Have you ever had to deal with any gig malfunctions, and if so, what has this taught you about performing?

Sam: “We’ve been pretty lucky – touch wood.”

Camilla: “Shouldn’t have said that.”

Sam: “Nah I know, we’ve been pretty lucky.”

Ralph: “Yeah, gig malfunctions, I’m trying to think. Couldn’t hear anything at Jimmy’s, fresh off Halloween was not a great idea, doing that gig. Everyone was hanging out of their heads. If anything, the malfunction was internal at that point, we’ve never had anything technical really.”

Sam: “That was our fault.”

Ralph: “All the sound techs in Manchester are all really professional about it.”

Match: “I feel like another malfunction we had was at a gig we had to play at Jimmy’s and then Sam decided to start coughing up blood after the night before. Then we had to malfunction and call the gig off.”

Ralph: “Because Sam decided he’d be terminally ill.”

Sam: “I thought I was going to die!”

Did this teach you a lot about performing live?

Sam: “Yeah it did, as I’ve never been part of a band before, so this was my first time. I’ve played a few, performing stuff, before, though, but nothing like this.”

Ralph: “This is my first time in a band too.”

Sam: “Ralph and I are quite new to this sort of stuff, but we take it in our stride and we’re learning.”

Ralph: “Yeah, we’re gobbling it up.”

Sam: “We take it as it comes and we’ve been learning off the other three, as they know all their shit too.”

Ollie: “It’s quite weird because me and Match used to play in a jazz band at school together, so it was a very conservative environment.”

Match: “There were a lot of Tories!”

Ollie: “There was to be fair, but I’m not bothered, but we’d get all these Doris’ sat in the crowd clapping and not really doing anything. It’s different now, just watching these adolescents coming in fighting as we’re on stage.

Ralph: “We brought the city crowd to them.”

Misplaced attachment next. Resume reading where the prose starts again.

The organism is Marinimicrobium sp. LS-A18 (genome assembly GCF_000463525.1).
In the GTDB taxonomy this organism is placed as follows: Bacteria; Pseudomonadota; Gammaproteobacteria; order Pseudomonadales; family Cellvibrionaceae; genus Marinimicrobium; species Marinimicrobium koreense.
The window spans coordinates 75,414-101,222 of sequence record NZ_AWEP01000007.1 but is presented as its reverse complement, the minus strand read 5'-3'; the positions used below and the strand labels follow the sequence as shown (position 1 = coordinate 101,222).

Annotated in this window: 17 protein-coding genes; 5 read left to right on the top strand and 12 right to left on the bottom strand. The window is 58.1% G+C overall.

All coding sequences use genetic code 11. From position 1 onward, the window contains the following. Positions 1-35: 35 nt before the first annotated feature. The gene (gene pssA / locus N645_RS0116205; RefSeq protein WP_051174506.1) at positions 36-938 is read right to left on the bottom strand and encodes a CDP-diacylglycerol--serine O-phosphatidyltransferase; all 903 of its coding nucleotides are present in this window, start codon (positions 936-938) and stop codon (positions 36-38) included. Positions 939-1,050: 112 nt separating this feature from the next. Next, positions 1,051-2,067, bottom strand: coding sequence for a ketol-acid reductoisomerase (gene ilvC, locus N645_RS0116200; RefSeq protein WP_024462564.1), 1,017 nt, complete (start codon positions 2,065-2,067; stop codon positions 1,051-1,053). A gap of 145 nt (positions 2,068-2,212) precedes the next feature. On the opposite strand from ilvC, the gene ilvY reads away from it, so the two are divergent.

Ollie: “I remember Ralph just turning around and screaming it in your face “just fucking go for it”. I remember thinking that’s quite nice, a bit of a good change.”

Sam: “It’s just spurring each other on.”

Ollie: “These last couple of months have definitely been about performance.”

What is the largest lesson which you have learned?

Sam: “Don’t start a band.”

Match: “Try to change and have patience. Try to adapt to your music, and mature with it.”

Ralph: “Don’t rush it. A lot of our earlier stuff was removed from our set list, as we’ve bonded as a band we’ve learnt you don’t need to write a song in one rehearsal. You can just let it continue over 2 or 3. Maybe even more. We’re not desperate to make tracks, it’s about building a track which we’re properly proud of.”

Sam: “It’s like now we’ve got a bass, we’ve got the tracks and we can put on gigs. Now it’s just building on them.”

Match: “Even with stuff like with the logo, I’ve put on my social media ‘new logo, new tunes, same energy.’ From day one we’ve had the same energy on stage and the same atmosphere, just changing our logo and the tunes to make them more mature.”

Ollie: “With us as well, we don’t try to be the best. When we go into rehearsal we say “leave your ego at the door”. When we go in we’re like, people may be better at things than other people, but it’s fine. We take criticism from each other. Such as “it’d be better if you did this, or that”. Even if someone doesn’t like it, you take it on board. I believe we’re better songwriters for that.”